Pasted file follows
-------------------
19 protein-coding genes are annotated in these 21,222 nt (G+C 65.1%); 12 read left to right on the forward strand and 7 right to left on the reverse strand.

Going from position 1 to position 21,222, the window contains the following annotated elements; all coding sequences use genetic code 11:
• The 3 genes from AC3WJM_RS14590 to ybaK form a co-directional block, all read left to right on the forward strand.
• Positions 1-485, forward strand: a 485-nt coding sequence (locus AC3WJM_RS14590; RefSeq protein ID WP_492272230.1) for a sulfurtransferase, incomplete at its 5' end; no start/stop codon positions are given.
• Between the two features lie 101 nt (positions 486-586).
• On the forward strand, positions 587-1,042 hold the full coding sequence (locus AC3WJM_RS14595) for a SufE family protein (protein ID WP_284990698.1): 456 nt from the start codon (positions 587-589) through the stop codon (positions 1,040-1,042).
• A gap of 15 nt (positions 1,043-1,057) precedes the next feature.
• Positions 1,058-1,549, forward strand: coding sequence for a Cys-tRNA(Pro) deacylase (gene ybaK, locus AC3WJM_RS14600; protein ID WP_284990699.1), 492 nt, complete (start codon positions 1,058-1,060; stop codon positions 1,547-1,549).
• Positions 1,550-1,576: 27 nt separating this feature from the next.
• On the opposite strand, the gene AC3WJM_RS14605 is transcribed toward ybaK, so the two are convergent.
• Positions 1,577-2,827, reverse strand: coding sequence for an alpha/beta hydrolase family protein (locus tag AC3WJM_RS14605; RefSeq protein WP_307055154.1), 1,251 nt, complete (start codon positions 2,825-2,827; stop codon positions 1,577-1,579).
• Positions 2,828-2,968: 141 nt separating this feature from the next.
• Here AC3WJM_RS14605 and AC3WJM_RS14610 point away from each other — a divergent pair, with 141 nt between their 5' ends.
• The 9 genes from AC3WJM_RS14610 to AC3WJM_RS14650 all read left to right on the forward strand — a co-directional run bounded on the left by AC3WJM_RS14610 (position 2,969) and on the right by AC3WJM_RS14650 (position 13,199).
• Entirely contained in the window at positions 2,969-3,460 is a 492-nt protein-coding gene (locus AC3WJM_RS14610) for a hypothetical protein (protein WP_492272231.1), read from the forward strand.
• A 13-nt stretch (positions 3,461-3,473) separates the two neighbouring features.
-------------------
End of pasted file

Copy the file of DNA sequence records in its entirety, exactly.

19 protein-coding genes are annotated in these 21,222 nt (G+C 65.1%); 12 read left to right on the forward strand and 7 right to left on the reverse strand.

Going from position 1 to position 21,222, the window contains the following annotated elements; all coding sequences use genetic code 11:
• The 3 genes from AC3WJM_RS14590 to ybaK form a co-directional block, all read left to right on the forward strand.
• Positions 1-485, forward strand: a 485-nt coding sequence (locus AC3WJM_RS14590; RefSeq protein ID WP_492272230.1) for a sulfurtransferase, incomplete at its 5' end; no start/stop codon positions are given.
• Between the two features lie 101 nt (positions 486-586).
• On the forward strand, positions 587-1,042 hold the full coding sequence (locus AC3WJM_RS14595) for a SufE family protein (protein ID WP_284990698.1): 456 nt from the start codon (positions 587-589) through the stop codon (positions 1,040-1,042).
• A gap of 15 nt (positions 1,043-1,057) precedes the next feature.
• Positions 1,058-1,549, forward strand: coding sequence for a Cys-tRNA(Pro) deacylase (gene ybaK, locus AC3WJM_RS14600; protein ID WP_284990699.1), 492 nt, complete (start codon positions 1,058-1,060; stop codon positions 1,547-1,549).
• Positions 1,550-1,576: 27 nt separating this feature from the next.
• On the opposite strand, the gene AC3WJM_RS14605 is transcribed toward ybaK, so the two are convergent.
• Positions 1,577-2,827, reverse strand: coding sequence for an alpha/beta hydrolase family protein (locus tag AC3WJM_RS14605; RefSeq protein WP_307055154.1), 1,251 nt, complete (start codon positions 2,825-2,827; stop codon positions 1,577-1,579).
• Positions 2,828-2,968: 141 nt separating this feature from the next.
• Here AC3WJM_RS14605 and AC3WJM_RS14610 point away from each other — a divergent pair, with 141 nt between their 5' ends.
• The 9 genes from AC3WJM_RS14610 to AC3WJM_RS14650 all read left to right on the forward strand — a co-directional run bounded on the left by AC3WJM_RS14610 (position 2,969) and on the right by AC3WJM_RS14650 (position 13,199).
• Entirely contained in the window at positions 2,969-3,460 is a 492-nt protein-coding gene (locus AC3WJM_RS14610) for a hypothetical protein (protein WP_492272231.1), read from the forward strand.
• A 13-nt stretch (positions 3,461-3,473) separates the two neighbouring features.